Wes Jackson, Founder and President of The Land Institute, visits Saint Louis University and the Missouri Botanical Garden
Last week we were delighted to welcome Dr. Wes Jackson, Founder and President of The Land Institute, to Saint Louis University (SLU) and the Missouri Botanical Garden. Wes' visit was sponsored by the Saint Louis University Center for Sustainability. Many thanks go to the Center for Sustainability, the SLU Department of Biology and the Missouri Botanical Garden for helping to host Wes' visit!
The primary goal of The Land Institute is "to develop an agricultural system with the ecological stability of the prairie and a grain yield comparable to that from annual crops." Although almost all of our crops were domesticated thousands of years ago, herbaceous perennials are not well-represented among domesticates (see Van Tassel, DeHaan, and Cox. Missing domesticated plant forms: can artificial selection fill the gap? Evolutionary Applications 3: 434 - 452). Major ongoing research programs at The Land Institute are aimed at domesticating perennial grains and legumes for use in a perennial polyculture that mimics the natural landscape. This topic is of great interest to our lab, where for many years we have been studying evolution of perennial crops under domestication, geographic patterns of genetic variation in perennial crop wild relatives, and the genomic basis of adaptation in long-lived plant species. Consequently, we were thrilled when Wes accepted our offer to visit St. Louis, and had a great time during his visit. For an additional post detailing Wes' visit please check out Jennifer Fleischmann's post on the EarthDance web site.
Last week I visited the Millennium Seed Bank, part of Kew Royal Botanic Gardens located at Wakehurst Place in Ardingly, West Sussex, about one hour south of central London by train. Kew's Millennium Seed Bank partnership aims to collect and preserve seed from all of over the world, with a special focus on at-risk species and those most useful for the future. I was particularly interested in their program "Adapting Agriculture for Climate Change" which focuses on collecting and preserving seed from globally important crops and their wild relatives. Many thanks to Ruth Eastwood and Colin Khoury for sharing information via email and phone about this incredible facility. I am especially grateful to Danielle Haddad for taking the time to show me around the Seed Bank. Danielle provided an extremely informative and delightful tour of the Millennium Seed Bank. I learned so much and thoroughly enjoyed the tour.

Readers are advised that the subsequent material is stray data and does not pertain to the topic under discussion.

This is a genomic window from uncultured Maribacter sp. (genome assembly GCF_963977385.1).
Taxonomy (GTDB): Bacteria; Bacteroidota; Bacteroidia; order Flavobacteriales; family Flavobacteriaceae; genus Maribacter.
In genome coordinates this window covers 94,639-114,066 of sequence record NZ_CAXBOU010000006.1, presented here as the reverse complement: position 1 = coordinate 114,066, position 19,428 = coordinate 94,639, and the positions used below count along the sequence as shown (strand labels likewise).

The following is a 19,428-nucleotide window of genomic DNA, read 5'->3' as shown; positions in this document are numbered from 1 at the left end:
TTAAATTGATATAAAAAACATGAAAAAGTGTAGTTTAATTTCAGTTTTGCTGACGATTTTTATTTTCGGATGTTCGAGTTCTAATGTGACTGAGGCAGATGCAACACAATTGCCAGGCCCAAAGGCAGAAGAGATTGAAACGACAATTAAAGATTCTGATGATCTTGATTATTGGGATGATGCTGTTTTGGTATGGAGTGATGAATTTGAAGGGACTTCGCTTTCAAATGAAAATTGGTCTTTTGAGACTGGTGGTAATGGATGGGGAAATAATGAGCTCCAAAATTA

The Millennium Seed Bank has developed detailed protocols for the collection of seed from wild populations. It includes facilities for the receipt, drying, processing, and testing of seeds via x-ray. Once seeds have reached the appropriate humidity level, they are placed into small glass jars, which are then placed in larger glass jars, and those are stored in huge walk-in freezers. Metadata describing the locality of origin, date of collection, taxonomic identity, and other criticial information are associated with each sample and stored in the database. In addition, the Millennium Seed Bank has greenhouses for growing seeds and testing viability. At the time of my visit, it was estimated that the Millennium Seed Bank houses nearly 2 billion seeds representing about 15% of the known plant species on the planet. Wow!
Miller Lab members